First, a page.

"If I was a 38 year old man, I definitely wouldn't be riding a bright yellow bike with Hello Kitty disc wheels, put it that way. What we're witnessing here is the world's most high profile mid-life crisis" Afx237vi Mon Jul 20, 2009 2:43 pm
  • mididoctors
    mididoctors Posts: 18,382
    Is LLS ok?
    "If I was a 38 year old man, I definitely wouldn't be riding a bright yellow bike with Hello Kitty disc wheels, put it that way. What we're witnessing here is the world's most high profile mid-life crisis" Afx237vi Mon Jul 20, 2009 2:43 pm
  • Out with a collarbone break
  • mididoctors
    mididoctors Posts: 18,382

    Out with a collarbone break

    Damm ..that's a blow
    "If I was a 38 year old man, I definitely wouldn't be riding a bright yellow bike with Hello Kitty disc wheels, put it that way. What we're witnessing here is the world's most high profile mid-life crisis" Afx237vi Mon Jul 20, 2009 2:43 pm
  • rick_chasey
    rick_chasey Posts: 74,671
    I would say, as tough as the MB is, it's not that long. I definitely found the longer ones much harder.
  • mididoctors
    mididoctors Posts: 18,382
    Poor old LLS . He never did like the chaos of bunch sprints . Cav is going to miss him badly
    "If I was a 38 year old man, I definitely wouldn't be riding a bright yellow bike with Hello Kitty disc wheels, put it that way. What we're witnessing here is the world's most high profile mid-life crisis" Afx237vi Mon Jul 20, 2009 2:43 pm
  • mididoctors
    mididoctors Posts: 18,382

    I would say, as tough as the MB is, it's not that long. I definitely found the longer ones much harder.

    The tourmalet is a unrelenting beast if we are talking the Pyrenees

    "If I was a 38 year old man, I definitely wouldn't be riding a bright yellow bike with Hello Kitty disc wheels, put it that way. What we're witnessing here is the world's most high profile mid-life crisis" Afx237vi Mon Jul 20, 2009 2:43 pm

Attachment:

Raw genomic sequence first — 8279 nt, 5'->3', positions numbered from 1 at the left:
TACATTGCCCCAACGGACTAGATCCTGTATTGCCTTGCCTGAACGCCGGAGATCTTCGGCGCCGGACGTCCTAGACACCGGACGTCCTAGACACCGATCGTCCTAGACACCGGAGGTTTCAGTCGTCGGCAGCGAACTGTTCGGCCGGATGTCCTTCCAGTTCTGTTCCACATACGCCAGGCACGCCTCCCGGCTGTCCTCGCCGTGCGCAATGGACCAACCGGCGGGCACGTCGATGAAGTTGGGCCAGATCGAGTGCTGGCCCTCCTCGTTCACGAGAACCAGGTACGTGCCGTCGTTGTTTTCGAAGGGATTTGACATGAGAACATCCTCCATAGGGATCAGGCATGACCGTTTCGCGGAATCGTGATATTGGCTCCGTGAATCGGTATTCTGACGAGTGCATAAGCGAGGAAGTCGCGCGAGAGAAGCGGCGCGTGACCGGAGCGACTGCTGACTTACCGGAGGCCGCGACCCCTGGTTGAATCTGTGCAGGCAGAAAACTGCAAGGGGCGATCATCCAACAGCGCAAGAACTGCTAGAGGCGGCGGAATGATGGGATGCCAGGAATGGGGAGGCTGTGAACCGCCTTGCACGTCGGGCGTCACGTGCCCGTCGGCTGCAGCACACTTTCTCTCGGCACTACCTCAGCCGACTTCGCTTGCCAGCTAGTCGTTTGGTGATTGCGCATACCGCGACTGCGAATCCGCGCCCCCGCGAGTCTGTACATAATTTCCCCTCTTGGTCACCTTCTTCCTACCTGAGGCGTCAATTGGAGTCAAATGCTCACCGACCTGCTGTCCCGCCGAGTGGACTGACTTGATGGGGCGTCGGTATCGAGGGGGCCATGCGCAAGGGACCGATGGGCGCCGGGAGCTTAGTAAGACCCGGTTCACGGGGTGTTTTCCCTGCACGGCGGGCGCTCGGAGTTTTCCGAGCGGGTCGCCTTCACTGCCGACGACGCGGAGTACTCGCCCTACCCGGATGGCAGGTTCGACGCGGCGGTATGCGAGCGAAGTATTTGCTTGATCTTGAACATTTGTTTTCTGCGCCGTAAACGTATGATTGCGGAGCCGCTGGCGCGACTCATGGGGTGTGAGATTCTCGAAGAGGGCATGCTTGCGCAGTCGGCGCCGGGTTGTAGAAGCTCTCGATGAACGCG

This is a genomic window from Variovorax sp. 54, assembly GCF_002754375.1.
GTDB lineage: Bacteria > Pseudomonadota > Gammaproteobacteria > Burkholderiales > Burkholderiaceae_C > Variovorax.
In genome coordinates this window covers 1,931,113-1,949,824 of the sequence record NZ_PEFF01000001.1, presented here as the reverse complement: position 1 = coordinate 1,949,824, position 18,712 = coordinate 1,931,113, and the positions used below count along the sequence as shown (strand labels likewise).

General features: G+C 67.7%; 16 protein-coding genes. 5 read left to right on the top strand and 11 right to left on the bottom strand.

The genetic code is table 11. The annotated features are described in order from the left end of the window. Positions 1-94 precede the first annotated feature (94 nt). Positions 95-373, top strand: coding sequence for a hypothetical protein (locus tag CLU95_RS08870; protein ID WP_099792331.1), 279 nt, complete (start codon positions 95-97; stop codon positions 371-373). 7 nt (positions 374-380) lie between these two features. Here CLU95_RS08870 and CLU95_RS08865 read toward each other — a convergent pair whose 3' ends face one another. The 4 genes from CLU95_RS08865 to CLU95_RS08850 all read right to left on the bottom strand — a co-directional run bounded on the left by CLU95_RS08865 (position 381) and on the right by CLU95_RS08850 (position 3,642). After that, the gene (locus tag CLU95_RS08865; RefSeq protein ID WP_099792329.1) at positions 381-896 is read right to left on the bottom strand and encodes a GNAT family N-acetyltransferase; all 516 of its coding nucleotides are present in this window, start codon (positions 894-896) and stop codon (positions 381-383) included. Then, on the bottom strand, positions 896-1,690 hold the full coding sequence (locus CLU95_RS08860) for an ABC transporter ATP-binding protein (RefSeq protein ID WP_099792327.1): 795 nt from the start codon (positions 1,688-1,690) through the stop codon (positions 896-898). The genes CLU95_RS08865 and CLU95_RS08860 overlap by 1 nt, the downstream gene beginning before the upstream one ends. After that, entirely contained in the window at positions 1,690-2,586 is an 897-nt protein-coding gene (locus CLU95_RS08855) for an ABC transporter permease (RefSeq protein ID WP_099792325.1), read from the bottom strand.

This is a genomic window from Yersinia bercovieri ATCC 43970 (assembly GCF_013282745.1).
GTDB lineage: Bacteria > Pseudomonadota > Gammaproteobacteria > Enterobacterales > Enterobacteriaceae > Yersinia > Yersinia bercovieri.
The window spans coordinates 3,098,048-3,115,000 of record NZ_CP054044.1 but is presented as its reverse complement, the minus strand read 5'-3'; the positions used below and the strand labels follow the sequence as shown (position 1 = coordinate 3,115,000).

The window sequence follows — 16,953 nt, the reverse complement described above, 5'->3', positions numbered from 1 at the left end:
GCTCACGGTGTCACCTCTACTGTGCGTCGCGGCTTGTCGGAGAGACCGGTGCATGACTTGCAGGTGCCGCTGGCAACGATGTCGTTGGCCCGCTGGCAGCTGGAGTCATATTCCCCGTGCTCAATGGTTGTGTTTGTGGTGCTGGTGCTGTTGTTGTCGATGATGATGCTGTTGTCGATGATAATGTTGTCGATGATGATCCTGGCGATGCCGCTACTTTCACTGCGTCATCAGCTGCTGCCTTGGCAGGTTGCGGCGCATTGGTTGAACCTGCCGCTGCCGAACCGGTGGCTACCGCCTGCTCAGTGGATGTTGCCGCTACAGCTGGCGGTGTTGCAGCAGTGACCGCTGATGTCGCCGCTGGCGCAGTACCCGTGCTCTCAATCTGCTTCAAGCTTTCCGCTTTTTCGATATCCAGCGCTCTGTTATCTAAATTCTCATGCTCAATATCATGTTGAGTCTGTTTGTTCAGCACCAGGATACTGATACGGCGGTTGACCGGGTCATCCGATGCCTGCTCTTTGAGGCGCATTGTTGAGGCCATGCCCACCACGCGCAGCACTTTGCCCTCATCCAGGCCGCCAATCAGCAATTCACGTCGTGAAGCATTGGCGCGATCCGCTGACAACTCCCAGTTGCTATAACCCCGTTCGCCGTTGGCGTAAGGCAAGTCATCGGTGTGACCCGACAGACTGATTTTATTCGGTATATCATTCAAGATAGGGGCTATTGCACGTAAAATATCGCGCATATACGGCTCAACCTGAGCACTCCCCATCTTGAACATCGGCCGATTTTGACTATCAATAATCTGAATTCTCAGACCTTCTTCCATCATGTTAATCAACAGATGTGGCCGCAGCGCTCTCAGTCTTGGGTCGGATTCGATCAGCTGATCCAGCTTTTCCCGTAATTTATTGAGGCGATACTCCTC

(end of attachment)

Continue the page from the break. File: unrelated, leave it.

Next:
• rick_chasey
    rick_chasey Posts: 74,671
    edited July 2023

    I would say, as tough as the MB is, it's not that long. I definitely found the longer ones much harder.

    The tourmalet is a unrelenting beast if we are talking the Pyrenees

    Yup yup. We all have our climbs that destroyed us and for me it was col de la core (afternoon, exposed ride in the sun all the way up, just cooked me) and col de Bargargui, which was my first ever mountain, I was riding the same 39x21, it was a headwind and it did my head in and I got off the bike.

    Crying shame, will never live that down.

    I did the Tourmalet early in the day and I guess the mythology around it put me in a better headspace to just grind it out over 90 mins.
  • mididoctors
    mididoctors Posts: 18,382
    edited July 2023
    39x21 is not a gear for the mountains unless your pantani
    "If I was a 38 year old man, I definitely wouldn't be riding a bright yellow bike with Hello Kitty disc wheels, put it that way. What we're witnessing here is the world's most high profile mid-life crisis" Afx237vi Mon Jul 20, 2009 2:43 pm
  • shirley_basso
    shirley_basso Posts: 6,195
    It was 40 years ago
  • rick_chasey
    rick_chasey Posts: 74,671

    39x21 is not a gear for the mountains unless your pantani

    Horrendous. Honestly.

    I managed to find a mechanic who stuck on a 36 on the front and a 27 on the back (this was a while ago) half way through the Tour and that improved things no end.
  • Pross
    Pross Posts: 42,372

    39x21 is not a gear for the mountains unless your pantani

    You're right, it should be a 42 on the front.
  • TheBigBean
    TheBigBean Posts: 21,162
    I think my smallest gear used to be a 39 x 25. Wasn't a mistake I made on my next groupset.
  • drhaggis
    drhaggis Posts: 1,150
    I've got relatives in San Sebastian, which I visit relatively often, and a bike I can borrow. Even a 36x28 is shït up pyrinees at my measly power (from the times they've put so far, I'm the "average amateur" in all these KOM snippets).

    I've never bothered going to Tourmalet, because it'll take me close to 2h grinding at 60 rpm, 10 km/h, and not far from what I believe is my FTP.
  • mididoctors
    mididoctors Posts: 18,382
    Pross said:

    39x21 is not a gear for the mountains unless your pantani

    You're right, it should be a 42 on the front.
    Yeah but it was actually a 44 x23 for pantani unless it was really hilly and he rode a 39 x21 for real .... Yeah facts look em up
    "If I was a 38 year old man, I definitely wouldn't be riding a bright yellow bike with Hello Kitty disc wheels, put it that way. What we're witnessing here is the world's most high profile mid-life crisis" Afx237vi Mon Jul 20, 2009 2:43 pm